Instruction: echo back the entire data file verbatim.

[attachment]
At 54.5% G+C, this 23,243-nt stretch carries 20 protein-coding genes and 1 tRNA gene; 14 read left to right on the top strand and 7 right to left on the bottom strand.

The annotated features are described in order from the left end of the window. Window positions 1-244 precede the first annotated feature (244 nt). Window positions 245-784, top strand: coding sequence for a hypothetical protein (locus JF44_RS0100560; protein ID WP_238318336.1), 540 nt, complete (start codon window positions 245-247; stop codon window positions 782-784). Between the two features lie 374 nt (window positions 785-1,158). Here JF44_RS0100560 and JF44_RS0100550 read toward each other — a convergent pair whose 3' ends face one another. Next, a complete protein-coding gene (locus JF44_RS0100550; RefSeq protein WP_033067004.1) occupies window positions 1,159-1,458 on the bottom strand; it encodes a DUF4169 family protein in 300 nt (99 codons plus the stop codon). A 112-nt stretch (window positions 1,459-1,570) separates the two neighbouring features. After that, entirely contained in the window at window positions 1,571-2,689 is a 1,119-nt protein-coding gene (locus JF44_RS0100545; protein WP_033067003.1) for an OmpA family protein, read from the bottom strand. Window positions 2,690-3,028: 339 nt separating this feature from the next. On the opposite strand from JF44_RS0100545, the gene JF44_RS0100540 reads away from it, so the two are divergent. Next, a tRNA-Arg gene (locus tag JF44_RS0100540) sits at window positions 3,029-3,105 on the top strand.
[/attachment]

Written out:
At 54.5% G+C, this 23,243-nt stretch carries 20 protein-coding genes and 1 tRNA gene; 14 read left to right on the top strand and 7 right to left on the bottom strand.

The annotated features are described in order from the left end of the window. Window positions 1-244 precede the first annotated feature (244 nt). Window positions 245-784, top strand: coding sequence for a hypothetical protein (locus JF44_RS0100560; protein ID WP_238318336.1), 540 nt, complete (start codon window positions 245-247; stop codon window positions 782-784). Between the two features lie 374 nt (window positions 785-1,158). Here JF44_RS0100560 and JF44_RS0100550 read toward each other — a convergent pair whose 3' ends face one another. Next, a complete protein-coding gene (locus JF44_RS0100550; RefSeq protein WP_033067004.1) occupies window positions 1,159-1,458 on the bottom strand; it encodes a DUF4169 family protein in 300 nt (99 codons plus the stop codon). A 112-nt stretch (window positions 1,459-1,570) separates the two neighbouring features. After that, entirely contained in the window at window positions 1,571-2,689 is a 1,119-nt protein-coding gene (locus JF44_RS0100545; protein WP_033067003.1) for an OmpA family protein, read from the bottom strand. Window positions 2,690-3,028: 339 nt separating this feature from the next. On the opposite strand from JF44_RS0100545, the gene JF44_RS0100540 reads away from it, so the two are divergent. Next, a tRNA-Arg gene (locus tag JF44_RS0100540) sits at window positions 3,029-3,105 on the top strand.